“Radar is the only tool that makes it possible to track animals in the aerosphere,” he says. But aeroecology makes use of other technologies too, such as thermal imaging of creatures in flight.

The US has about 160 weather radar stations and Europe 200 – all potential sources of aeroecology data. They can be supplemented with observations from smaller portable radar sets.

The technology has so far been used particularly to track bats. Winifred Frick of the University of California, Santa Cruz, has seen bats following weather fronts, in order to feast on the insects caught up in the mixing zone between different air masses. And she has observed that bats emerge from their roosting caves earlier in the day during dry weather than during wet spells.

Nasa’s cosmic census shows signs of life

A plethora of planets around distant stars is emerging from the first cosmic census conducted by Nasa’s Kepler space observatory. Astronomers are surprised by the quantity and the variety of planets that Kepler has spotted in its first year. William Borucki, the mission’s principal investigator, says the preliminary results suggest that about half the stars in our galaxy have at least one planet; that would give a galactic total of hundreds of billions of planets.

The estimate is an extrapolation of Kepler’s work so far, surveying a tiny fraction of the sky, which has thrown up 1,235 likely planets. Of these, 54 are in their parent star’s “habitable zone” where temperatures might be suitable for life as we know it.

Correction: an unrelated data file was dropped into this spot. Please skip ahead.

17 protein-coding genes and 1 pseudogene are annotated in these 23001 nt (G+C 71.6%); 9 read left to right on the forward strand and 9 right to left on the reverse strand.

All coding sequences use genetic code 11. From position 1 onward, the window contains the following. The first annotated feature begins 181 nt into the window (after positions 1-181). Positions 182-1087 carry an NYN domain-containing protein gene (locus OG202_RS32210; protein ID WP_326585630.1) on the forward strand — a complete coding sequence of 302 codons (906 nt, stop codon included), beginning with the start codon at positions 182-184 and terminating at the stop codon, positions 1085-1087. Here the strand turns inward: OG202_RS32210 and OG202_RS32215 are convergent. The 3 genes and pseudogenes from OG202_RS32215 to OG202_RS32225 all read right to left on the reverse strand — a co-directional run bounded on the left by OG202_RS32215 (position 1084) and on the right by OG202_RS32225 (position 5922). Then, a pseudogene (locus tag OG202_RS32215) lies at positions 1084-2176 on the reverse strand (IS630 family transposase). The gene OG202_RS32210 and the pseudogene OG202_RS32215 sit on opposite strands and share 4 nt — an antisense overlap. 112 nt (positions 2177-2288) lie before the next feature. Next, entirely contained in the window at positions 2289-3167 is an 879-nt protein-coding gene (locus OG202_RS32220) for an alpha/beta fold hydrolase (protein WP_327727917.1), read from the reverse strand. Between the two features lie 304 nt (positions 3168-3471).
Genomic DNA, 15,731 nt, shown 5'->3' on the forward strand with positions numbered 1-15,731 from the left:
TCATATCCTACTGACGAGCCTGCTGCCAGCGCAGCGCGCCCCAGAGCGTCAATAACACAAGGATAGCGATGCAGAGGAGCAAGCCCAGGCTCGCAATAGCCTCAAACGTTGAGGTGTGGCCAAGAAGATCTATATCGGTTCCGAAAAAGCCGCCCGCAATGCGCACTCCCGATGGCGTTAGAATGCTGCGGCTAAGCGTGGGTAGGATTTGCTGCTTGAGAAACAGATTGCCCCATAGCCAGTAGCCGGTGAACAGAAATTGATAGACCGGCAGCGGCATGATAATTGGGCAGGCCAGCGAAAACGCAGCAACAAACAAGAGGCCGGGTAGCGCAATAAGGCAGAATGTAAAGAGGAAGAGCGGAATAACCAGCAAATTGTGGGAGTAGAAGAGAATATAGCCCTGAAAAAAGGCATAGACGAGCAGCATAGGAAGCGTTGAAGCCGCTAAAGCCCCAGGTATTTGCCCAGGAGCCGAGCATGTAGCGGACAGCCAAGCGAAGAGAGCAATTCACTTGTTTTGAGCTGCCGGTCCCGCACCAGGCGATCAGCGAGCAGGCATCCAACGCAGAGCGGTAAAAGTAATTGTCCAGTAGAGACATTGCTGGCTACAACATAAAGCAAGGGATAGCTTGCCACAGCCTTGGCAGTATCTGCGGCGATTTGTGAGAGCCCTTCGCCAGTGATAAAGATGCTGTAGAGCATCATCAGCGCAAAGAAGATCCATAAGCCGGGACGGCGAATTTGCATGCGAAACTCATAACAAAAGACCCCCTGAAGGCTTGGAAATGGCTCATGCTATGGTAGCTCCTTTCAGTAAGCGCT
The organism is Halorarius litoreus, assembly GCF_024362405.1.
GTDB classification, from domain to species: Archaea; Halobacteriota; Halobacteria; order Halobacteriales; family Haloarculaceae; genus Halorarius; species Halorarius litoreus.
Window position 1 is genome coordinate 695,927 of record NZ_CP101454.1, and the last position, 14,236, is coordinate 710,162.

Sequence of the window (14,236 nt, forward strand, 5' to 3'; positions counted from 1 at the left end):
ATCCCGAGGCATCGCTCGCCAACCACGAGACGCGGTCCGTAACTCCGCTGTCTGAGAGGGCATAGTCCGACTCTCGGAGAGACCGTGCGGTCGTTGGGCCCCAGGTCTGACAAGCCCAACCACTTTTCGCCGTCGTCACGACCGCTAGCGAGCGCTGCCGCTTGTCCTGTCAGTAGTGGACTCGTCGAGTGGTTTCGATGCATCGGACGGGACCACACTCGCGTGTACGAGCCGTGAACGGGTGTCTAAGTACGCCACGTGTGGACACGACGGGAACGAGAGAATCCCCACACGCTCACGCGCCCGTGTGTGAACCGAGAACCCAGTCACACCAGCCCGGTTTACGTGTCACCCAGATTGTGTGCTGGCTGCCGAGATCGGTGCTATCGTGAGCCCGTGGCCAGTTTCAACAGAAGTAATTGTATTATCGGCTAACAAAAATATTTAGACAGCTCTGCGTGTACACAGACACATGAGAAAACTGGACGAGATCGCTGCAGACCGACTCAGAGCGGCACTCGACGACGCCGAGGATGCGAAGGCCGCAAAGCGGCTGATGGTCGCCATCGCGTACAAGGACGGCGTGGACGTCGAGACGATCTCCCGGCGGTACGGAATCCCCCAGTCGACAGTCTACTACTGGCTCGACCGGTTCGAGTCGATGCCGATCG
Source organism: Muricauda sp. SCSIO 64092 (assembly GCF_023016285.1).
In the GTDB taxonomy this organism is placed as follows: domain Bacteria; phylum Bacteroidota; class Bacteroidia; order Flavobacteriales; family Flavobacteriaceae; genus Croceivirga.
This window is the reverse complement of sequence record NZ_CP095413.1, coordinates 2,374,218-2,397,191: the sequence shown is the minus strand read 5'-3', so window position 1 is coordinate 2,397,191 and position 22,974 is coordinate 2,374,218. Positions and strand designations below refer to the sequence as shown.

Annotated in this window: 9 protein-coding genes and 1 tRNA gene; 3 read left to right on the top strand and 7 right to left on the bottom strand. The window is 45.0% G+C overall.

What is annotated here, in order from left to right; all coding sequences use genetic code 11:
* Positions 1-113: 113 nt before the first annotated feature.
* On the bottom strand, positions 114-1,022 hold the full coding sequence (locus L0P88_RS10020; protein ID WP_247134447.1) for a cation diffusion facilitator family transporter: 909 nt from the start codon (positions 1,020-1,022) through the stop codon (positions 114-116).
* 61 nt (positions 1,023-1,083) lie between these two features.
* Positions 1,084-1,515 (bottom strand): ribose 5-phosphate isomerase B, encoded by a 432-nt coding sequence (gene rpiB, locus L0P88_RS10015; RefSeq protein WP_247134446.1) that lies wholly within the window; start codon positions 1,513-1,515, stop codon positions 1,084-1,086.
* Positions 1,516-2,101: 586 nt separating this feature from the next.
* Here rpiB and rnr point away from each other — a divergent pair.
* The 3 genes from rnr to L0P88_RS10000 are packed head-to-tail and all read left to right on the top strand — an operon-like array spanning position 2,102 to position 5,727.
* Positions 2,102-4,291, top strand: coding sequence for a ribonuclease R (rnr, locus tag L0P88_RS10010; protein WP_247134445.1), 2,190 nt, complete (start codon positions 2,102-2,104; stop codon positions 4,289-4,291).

Kepler detects planets indirectly by measuring decreases in the brightness of stars as planets “transit” in front of them. It is too soon for Kepler to have detected any Earth-sized planets in Earth-like orbits because they would transit about once a year – and the astronomers require three transits to locate and verify each detection.

The biggest surprise so far, apart from the sheer number of planets, is how many of them are in multiple planetary systems, orbiting their parent star in a very flat “co-planar” arrangement.

Although our solar system is quite flat, it is not planar enough for more than one planet to show up if a hypothetical observer elsewhere in the galaxy were looking for transits across the face of the sun with a Kepler-like telescope.